Linux Performance – Swap partition vs Swap files (The Swap Files How To)

And I’m back, paging myself in, so we wrap up this topic.

So with the process pages all in in their frames, let’s add some more swap. File format this time.

1- Creating a Swap file

So Linux being Linux, you can be anything, as long as you’re a file!

So let’s get started and create a file using dd. After that, the process is very similar to what we’ve already seen. Have a look below:


The only difference is the use of the -f parameter to state that swap will be in a file and not in a partition.

In this example I created a 128MB file, but we can have multiple of these or even different sizes like the example below.


2- Making swap file available on boot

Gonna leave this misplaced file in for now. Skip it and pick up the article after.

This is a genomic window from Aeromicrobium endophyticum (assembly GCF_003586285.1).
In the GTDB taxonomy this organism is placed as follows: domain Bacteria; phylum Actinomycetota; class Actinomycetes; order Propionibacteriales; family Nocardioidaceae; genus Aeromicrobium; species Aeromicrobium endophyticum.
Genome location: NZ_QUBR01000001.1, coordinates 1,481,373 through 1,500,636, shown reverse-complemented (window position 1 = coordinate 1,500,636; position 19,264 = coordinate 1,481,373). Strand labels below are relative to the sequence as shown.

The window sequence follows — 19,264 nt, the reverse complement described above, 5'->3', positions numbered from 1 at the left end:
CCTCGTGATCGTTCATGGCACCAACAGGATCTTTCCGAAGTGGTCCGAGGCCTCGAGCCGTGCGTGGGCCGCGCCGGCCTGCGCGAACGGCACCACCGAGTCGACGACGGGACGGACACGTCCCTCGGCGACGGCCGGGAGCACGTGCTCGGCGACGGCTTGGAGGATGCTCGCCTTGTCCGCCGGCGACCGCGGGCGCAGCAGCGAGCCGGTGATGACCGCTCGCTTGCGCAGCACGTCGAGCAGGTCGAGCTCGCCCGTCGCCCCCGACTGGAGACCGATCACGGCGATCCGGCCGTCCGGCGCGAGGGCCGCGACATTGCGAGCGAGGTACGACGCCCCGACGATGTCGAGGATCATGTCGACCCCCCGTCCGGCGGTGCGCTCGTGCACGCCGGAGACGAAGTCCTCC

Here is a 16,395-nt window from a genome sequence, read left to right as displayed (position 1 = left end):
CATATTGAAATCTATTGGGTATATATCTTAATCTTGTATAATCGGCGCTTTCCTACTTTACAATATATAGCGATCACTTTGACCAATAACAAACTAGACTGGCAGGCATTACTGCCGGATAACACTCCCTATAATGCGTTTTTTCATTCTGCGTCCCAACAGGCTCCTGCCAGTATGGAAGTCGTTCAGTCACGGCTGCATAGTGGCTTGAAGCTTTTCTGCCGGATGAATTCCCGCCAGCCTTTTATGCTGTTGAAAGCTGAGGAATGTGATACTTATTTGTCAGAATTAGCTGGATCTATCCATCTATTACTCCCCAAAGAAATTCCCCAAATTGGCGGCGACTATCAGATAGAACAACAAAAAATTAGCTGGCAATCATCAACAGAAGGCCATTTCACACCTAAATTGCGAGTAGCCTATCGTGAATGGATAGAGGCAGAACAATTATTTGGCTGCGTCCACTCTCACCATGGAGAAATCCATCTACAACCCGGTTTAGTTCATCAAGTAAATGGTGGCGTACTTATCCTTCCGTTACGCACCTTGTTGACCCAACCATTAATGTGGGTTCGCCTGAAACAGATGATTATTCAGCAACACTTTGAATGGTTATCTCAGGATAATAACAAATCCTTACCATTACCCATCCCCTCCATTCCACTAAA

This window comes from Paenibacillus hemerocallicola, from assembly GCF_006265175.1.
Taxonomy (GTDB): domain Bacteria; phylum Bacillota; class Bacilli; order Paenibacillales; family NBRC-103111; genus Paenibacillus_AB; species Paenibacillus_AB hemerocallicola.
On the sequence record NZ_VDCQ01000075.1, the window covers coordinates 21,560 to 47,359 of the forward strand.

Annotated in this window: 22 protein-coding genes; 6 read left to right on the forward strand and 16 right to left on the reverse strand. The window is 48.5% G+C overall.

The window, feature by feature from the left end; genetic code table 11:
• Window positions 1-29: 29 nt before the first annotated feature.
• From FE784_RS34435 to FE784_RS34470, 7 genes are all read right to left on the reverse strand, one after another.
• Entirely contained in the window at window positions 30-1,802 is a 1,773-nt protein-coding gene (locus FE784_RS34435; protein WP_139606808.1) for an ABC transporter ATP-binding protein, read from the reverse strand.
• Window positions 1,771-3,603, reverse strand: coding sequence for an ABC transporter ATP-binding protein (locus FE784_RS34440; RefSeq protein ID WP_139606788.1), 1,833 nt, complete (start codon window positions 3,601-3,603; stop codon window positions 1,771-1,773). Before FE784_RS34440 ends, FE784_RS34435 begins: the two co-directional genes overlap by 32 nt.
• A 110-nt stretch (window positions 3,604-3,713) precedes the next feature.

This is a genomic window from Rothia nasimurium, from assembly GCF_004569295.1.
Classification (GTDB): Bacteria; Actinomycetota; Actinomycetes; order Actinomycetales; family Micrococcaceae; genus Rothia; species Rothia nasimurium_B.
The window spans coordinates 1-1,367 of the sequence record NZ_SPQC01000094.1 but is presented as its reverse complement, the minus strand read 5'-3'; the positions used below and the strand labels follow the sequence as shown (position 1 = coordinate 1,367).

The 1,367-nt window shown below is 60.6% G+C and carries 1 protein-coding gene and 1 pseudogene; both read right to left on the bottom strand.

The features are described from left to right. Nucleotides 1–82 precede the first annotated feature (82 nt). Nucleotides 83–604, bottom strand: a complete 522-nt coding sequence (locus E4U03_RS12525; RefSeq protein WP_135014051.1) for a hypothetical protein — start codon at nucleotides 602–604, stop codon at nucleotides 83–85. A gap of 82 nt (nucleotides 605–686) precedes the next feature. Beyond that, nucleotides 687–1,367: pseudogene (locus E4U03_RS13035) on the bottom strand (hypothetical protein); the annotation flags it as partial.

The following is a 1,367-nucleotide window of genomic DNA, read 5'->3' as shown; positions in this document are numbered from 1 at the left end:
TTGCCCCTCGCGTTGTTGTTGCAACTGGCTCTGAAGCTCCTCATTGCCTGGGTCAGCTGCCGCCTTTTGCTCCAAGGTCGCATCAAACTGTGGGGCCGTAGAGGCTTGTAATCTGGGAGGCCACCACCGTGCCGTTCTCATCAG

After the swap files created, they can be added to fstab to be available on boot, just like a partition, and all the same rules apply.


And there you have it. Swap files instead of swap partitions. These can be a quick(er) way of adding some swap space and have the same functionality.

Se let’s swap out and make space for a new process!


Note: As seen in my screenshots, the swap files should be made available only to the root user. I didn’t, since this was done in a lab environment, but don’t forget to do chmod 0600 on each file.